Reddit Expands Into Australia

By Daniel Y. Teng
Daniel Y. Teng
Daniel Y. Teng
July 12, 2021 Updated: July 14, 2021

Social news aggregator and discussion forum Reddit has opened its Australian office as part of an ongoing international expansion push.

The physical office, located in Sydney’s harbourside Barangaroo precinct, will house a team tasked with expanding the company’s community engagement and advertising push.

One expert says the company could be a tough competitor to incumbents Facebook and Google.

Australia is the fourth largest market for Reddit, which already boasts 52 million active daily users globally. The expansion follows the establishment of offices in Canada in March and the United Kingdom last year in September.

Its most popular thread in the country, r/Australia, has around 700,000 members.

Currently, Australians spend 31 minutes per day on average on the platform and contribute 158 million posts. Around 62 percent of users are aged between 18 to 34, and 28 percent between 35 to 49.

Epoch Times Photo
The Reddit logo on a smartphone on July 12, 2021. (The Epoch Times)

Reddit also claims that 40 percent of its users are not on Twitter, 20 percent are not on Facebook, 23 percent are not on Instagram, 51 percent are not on Snapchat, and 70 percent are not on TikTok.

The company hopes that this differentiating factor, along with the younger age bracket of its users, will appeal to advertisers.

“We’ve been fortunate to experience strong organic growth from our Australian user base in recent years, and with this comes a significant opportunity to level-up our local offering in a more focussed and nuanced way,” Jen Wong, Reddit’s chief operating officer, said in a statement published on the company’s blog.

“From building out our highly engaged Australian communities to finding homes for local brands on the platform, this launch is just the beginning of our investment in the market and key to our wider international vision as we continue to scale Reddit at pace.”

“Reddit is a cultural phenomenon and a great platform for brands wishing to connect with customers, fans, and advocates who influence brand loyalty and purchase decisions,” said advertising agency UM’s U.S. Chief Digital Officer, Joshua Lowcock.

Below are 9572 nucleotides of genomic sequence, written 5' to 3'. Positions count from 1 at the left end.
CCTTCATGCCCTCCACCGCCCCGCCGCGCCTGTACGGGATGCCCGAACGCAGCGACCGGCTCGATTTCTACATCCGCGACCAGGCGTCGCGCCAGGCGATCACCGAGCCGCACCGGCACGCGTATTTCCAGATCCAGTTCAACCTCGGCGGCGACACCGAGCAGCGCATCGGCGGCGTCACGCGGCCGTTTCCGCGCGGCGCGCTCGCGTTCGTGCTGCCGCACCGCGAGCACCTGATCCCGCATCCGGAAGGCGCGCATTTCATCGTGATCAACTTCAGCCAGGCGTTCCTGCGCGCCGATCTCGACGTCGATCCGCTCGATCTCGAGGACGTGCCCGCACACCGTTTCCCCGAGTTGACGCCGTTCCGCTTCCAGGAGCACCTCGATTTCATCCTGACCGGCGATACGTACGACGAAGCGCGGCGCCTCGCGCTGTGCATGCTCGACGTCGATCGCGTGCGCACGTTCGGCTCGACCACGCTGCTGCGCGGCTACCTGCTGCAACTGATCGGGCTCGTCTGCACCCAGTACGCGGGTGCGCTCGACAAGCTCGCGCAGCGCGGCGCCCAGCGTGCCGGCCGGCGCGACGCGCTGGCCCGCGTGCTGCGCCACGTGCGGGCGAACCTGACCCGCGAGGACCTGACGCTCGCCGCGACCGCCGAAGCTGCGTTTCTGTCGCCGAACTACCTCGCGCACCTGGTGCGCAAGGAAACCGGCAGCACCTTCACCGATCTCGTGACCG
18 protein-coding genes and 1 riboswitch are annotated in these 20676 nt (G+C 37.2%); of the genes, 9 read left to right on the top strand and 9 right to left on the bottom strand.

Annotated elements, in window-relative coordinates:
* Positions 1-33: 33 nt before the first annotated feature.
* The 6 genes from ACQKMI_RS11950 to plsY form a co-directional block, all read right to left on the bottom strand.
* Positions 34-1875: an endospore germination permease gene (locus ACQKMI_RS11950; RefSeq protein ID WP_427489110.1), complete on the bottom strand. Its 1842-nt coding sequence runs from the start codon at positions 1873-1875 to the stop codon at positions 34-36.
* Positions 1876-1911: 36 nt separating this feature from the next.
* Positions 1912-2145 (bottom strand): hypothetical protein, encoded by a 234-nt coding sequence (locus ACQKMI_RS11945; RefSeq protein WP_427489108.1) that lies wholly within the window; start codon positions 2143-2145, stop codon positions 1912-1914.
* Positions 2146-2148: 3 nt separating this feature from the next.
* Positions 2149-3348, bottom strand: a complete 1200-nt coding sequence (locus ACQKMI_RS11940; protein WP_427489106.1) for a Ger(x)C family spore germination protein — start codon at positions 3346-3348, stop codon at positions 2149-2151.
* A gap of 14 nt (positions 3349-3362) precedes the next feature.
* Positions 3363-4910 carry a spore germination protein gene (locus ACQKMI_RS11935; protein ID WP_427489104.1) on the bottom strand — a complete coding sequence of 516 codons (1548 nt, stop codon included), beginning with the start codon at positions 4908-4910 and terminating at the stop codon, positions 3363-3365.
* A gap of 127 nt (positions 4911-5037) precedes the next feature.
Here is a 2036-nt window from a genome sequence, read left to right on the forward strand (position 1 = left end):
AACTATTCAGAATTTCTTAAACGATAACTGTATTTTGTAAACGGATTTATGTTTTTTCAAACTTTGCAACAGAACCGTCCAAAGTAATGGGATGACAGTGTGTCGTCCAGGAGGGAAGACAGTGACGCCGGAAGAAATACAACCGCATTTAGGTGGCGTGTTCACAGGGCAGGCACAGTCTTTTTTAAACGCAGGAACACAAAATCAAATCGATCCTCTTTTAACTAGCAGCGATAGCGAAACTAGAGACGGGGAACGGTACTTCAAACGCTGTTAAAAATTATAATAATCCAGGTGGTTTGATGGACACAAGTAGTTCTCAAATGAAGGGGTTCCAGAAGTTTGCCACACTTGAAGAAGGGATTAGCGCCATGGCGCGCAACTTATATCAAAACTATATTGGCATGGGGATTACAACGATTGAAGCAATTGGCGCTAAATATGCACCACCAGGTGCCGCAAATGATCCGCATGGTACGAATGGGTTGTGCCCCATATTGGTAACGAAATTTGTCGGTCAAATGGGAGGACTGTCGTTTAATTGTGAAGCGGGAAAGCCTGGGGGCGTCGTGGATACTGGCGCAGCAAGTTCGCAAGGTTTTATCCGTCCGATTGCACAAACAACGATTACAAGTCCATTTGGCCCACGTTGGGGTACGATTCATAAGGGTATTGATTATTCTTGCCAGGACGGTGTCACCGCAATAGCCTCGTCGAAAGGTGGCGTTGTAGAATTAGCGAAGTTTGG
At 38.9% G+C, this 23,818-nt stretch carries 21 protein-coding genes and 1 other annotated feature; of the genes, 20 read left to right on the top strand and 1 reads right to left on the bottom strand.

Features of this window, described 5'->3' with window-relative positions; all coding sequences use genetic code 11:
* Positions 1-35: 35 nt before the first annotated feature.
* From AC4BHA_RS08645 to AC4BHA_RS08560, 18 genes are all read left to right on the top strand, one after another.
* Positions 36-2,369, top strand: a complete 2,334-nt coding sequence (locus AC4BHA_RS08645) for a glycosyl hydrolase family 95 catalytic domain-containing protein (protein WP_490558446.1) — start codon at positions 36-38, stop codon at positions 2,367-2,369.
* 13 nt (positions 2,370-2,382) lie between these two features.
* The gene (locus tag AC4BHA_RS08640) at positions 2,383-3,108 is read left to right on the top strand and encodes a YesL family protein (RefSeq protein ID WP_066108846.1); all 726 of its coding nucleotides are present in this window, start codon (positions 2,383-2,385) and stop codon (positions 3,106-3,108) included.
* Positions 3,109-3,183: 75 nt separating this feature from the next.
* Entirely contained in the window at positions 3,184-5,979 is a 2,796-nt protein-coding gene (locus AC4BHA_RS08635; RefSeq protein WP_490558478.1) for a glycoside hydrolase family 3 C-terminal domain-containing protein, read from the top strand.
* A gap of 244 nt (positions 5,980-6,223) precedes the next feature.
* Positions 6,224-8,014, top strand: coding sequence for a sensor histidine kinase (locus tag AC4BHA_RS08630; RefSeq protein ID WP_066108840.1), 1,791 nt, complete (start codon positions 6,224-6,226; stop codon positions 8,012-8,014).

“As an Australian ex-pat living in New York, I have seen first-hand the success clients have had working with Reddit,” he said in a statement.

Rob Nicholls, associate professor of regulation and governance at the University of New South Wales, said it was a “logical step” for Reddit to expand, and that the platform had a unique offering.

“The users of Reddit do not overlap neatly with Twitter or the Facebook offerings—which include both Facebook and Instagram. This means that they represent a potentially new base to which advertising can be targeted,” he told The Epoch Times.

“The proposition to advertisers will be that the Reddit subgroups already identify key interests of the group members and that the advertising will be associated with moderated content,” he added.

“This has the potential to be quite compelling in a crowded, but risky sector.”

Nicholls said Reddit could also offer more transparency around programmatic advertising options—essentially automated digital advertising formats that can target consumers based on interests.

“For example, advertising stockbroking services on r/AusFinance is likely to offer a far more precise target than other advertising platforms,” he said.

Daniel Y. Teng
Daniel Y. Teng